A Second Chance Reflection
During our date night, Thammie and I decided to watch ‘A Second Chance”, one of the highest grossing Filipino film this year. I think most Filipinos already know the synopsis of the movie.
Second Chance takes on a different angle from most love stories full of “kilig moments” and shows to us a side of marriage that people experience. During the movie, I was tempted to take down notes of lessons and reflections I learned watching the movie since millions of Filipinos have watched the movie and felt in love again after (hopefully, most choosing to fight for their marriage after).
So here are some lessons I’ve learned:
- No such thing as the 7 year itch.
Success in marriage is never about passing a certain year mark. We have seen couples who started well and past the 7 year mark and still end up miserable and ultimately end their marriage.
What keeps the marriage strong is still first and foremost understanding that marriage is a covenant. It is never just a contract. For better or for worst, in sickness and in health, till death do us part. In the case of Popoy and Basha – till debt do us part.
Walang “what if” but rather “what is”. It is a lifelong commitment to one person for the rest of your life – till death.
This kind of marriage can only be achieved if one knows and experiences the unconditional love and grace of God. Selfish people would have a hard time in marriage. Those who enter it for their own selfish reason – might not make it through till the end unless God intervenes.
2. Open up to your spouse.
The two hour movie could have ended early if the husband just learned to open up and be vulnerable to his wife.
The line, “ayaw kong mag-alala ka kaya di ko sinabi” is often a line that is abused by men to guard their ego and pride.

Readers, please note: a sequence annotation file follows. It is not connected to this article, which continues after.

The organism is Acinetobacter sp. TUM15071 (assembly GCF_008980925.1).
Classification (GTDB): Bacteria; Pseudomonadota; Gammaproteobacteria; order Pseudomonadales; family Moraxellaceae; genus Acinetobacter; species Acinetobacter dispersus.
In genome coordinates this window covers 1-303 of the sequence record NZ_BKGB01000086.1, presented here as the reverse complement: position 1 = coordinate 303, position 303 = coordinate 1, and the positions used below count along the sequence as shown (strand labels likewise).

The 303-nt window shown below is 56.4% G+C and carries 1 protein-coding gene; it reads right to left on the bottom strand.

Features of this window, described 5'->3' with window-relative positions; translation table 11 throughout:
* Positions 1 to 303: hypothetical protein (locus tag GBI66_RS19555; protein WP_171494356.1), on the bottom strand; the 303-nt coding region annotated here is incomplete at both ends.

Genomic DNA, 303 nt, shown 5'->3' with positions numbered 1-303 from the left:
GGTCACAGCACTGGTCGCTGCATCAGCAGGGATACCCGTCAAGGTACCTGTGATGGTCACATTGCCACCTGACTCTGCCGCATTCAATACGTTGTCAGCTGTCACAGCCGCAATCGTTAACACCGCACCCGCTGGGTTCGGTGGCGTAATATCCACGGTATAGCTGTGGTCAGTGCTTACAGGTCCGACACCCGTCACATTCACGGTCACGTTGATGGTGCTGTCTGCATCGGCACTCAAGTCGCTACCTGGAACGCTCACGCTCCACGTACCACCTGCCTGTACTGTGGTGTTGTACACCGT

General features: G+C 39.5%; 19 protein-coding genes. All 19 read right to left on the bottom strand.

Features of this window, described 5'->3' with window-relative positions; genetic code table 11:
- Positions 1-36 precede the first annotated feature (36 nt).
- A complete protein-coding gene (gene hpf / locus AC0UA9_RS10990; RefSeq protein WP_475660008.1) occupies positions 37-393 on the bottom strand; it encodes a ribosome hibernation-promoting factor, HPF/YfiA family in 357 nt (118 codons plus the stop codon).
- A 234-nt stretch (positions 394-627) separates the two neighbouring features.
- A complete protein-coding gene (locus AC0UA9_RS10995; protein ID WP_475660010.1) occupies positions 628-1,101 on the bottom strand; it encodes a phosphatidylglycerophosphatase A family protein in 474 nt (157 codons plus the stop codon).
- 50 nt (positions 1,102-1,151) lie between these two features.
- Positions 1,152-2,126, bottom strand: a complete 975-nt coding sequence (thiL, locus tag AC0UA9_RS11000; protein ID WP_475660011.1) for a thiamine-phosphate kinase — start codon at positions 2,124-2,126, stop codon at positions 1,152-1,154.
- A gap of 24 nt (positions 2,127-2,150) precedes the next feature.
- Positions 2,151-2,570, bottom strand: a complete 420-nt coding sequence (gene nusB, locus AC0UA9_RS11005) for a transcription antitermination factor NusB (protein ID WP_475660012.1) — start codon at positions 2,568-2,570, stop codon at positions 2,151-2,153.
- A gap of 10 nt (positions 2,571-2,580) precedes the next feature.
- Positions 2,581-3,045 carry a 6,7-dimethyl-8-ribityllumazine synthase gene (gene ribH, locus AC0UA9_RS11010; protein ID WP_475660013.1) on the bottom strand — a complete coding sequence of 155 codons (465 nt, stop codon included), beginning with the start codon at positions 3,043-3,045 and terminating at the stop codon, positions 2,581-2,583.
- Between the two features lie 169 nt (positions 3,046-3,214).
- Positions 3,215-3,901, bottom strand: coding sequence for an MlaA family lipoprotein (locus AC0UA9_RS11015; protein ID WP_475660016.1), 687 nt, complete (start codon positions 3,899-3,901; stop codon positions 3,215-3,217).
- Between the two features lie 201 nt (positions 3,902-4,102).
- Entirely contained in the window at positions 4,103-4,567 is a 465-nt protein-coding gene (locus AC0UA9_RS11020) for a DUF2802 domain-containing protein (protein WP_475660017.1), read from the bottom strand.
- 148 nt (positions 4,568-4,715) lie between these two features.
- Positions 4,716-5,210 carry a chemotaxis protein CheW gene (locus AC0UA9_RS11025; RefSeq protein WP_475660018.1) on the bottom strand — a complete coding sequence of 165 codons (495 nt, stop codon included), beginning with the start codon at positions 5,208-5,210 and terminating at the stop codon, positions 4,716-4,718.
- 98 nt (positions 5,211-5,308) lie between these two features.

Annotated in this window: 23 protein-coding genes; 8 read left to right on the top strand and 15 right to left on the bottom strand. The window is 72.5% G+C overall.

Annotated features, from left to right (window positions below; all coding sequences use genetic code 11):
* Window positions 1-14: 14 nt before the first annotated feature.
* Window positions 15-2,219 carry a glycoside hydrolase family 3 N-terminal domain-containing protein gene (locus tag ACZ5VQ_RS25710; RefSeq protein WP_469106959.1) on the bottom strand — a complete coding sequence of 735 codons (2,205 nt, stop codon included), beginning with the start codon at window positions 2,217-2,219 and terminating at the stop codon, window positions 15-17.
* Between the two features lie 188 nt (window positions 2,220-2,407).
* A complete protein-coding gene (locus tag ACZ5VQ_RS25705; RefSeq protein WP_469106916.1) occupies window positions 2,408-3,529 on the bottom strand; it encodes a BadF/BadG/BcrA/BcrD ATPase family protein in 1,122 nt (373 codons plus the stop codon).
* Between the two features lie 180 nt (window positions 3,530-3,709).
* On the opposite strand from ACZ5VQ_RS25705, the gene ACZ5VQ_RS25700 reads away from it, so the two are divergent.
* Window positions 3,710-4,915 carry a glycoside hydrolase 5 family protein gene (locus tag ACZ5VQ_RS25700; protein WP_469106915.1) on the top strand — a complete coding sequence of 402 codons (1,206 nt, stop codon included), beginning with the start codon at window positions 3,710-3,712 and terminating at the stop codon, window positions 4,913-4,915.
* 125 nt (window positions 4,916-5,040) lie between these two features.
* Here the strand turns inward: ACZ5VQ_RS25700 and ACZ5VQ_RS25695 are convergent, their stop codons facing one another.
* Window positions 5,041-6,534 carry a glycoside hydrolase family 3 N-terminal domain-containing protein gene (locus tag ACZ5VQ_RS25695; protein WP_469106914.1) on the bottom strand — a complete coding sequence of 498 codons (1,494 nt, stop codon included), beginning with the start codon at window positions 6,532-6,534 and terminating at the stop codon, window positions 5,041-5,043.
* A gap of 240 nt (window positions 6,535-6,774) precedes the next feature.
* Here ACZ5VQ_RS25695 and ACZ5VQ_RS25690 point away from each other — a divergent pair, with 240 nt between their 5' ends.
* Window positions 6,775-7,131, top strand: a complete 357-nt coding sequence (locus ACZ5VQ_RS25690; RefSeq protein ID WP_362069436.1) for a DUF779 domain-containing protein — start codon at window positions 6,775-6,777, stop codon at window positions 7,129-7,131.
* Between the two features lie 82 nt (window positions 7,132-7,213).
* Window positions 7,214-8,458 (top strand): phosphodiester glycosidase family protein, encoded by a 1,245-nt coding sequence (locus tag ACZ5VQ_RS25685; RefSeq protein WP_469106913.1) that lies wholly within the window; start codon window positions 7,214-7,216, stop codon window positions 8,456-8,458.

God said in Genesis, “It is not good for man to be alone, I will make a helper suitable for him.” The helper mentioned is Scripture ay hindi yaya kung hindi partner sa buhay. Do you have a Basha in your life?
3. Don’t let ambition and love of money ruin your marriage.
We all have hopes, dreams and aspiration to live the life being marketed at us. We think having a bigger house and a higher income would make things better – not necessarily.
Every couple talks about their desires before the wedding day. They laugh, dream and hope. They made it a point to love each other whether the desire would be achieved or not. But something happens when the couple says I do. Desires become expectations. And when desire turns into expectations the dynamic of the relationship changes. It is no longer about appreciating your partner – it is expecting. It becomes a debt- debtor relationship. When expectations go beyond what is expected of the Bible – it becomes burdensome.
Ambitions driven by greed and lust for power and prestige destroys marriages. Some of the happiest couples I know are contented people. The thing is you can’t find contentment in the things of this world.
A loving, faithful spouse, kids who are eager to see you home, a good shelter and food to eat are things that should make us happy.